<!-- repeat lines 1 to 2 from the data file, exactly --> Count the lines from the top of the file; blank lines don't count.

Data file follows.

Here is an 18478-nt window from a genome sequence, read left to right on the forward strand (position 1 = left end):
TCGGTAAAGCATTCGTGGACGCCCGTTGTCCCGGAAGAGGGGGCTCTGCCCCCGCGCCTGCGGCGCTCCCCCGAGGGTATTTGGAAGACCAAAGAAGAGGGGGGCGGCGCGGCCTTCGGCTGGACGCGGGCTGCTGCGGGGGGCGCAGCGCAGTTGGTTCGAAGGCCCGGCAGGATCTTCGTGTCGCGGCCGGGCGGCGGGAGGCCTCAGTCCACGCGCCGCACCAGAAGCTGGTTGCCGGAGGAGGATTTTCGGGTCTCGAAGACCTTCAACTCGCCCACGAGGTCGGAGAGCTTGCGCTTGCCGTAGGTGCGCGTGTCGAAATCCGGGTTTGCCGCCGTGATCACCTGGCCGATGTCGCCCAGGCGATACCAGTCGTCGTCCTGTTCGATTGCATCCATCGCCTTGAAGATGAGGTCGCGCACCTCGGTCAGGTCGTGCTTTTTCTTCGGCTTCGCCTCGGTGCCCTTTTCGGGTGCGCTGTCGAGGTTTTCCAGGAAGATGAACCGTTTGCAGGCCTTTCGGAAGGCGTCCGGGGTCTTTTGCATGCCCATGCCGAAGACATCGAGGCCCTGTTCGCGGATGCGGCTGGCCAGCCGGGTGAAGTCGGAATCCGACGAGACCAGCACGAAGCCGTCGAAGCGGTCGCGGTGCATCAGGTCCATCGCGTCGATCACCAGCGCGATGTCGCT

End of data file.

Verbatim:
Here is an 18478-nt window from a genome sequence, read left to right on the forward strand (position 1 = left end):
TCGGTAAAGCATTCGTGGACGCCCGTTGTCCCGGAAGAGGGGGCTCTGCCCCCGCGCCTGCGGCGCTCCCCCGAGGGTATTTGGAAGACCAAAGAAGAGGGGGGCGGCGCGGCCTTCGGCTGGACGCGGGCTGCTGCGGGGGGCGCAGCGCAGTTGGTTCGAAGGCCCGGCAGGATCTTCGTGTCGCGGCCGGGCGGCGGGAGGCCTCAGTCCACGCGCCGCACCAGAAGCTGGTTGCCGGAGGAGGATTTTCGGGTCTCGAAGACCTTCAACTCGCCCACGAGGTCGGAGAGCTTGCGCTTGCCGTAGGTGCGCGTGTCGAAATCCGGGTTTGCCGCCGTGATCACCTGGCCGATGTCGCCCAGGCGATACCAGTCGTCGTCCTGTTCGATTGCATCCATCGCCTTGAAGATGAGGTCGCGCACCTCGGTCAGGTCGTGCTTTTTCTTCGGCTTCGCCTCGGTGCCCTTTTCGGGTGCGCTGTCGAGGTTTTCCAGGAAGATGAACCGTTTGCAGGCCTTTCGGAAGGCGTCCGGGGTCTTTTGCATGCCCATGCCGAAGACATCGAGGCCCTGTTCGCGGATGCGGCTGGCCAGCCGGGTGAAGTCGGAATCCGACGAGACCAGCACGAAGCCGTCGAAGCGGTCGCGGTGCATCAGGTCCATCGCGTCGATCACCAGCGCGATGTCGCT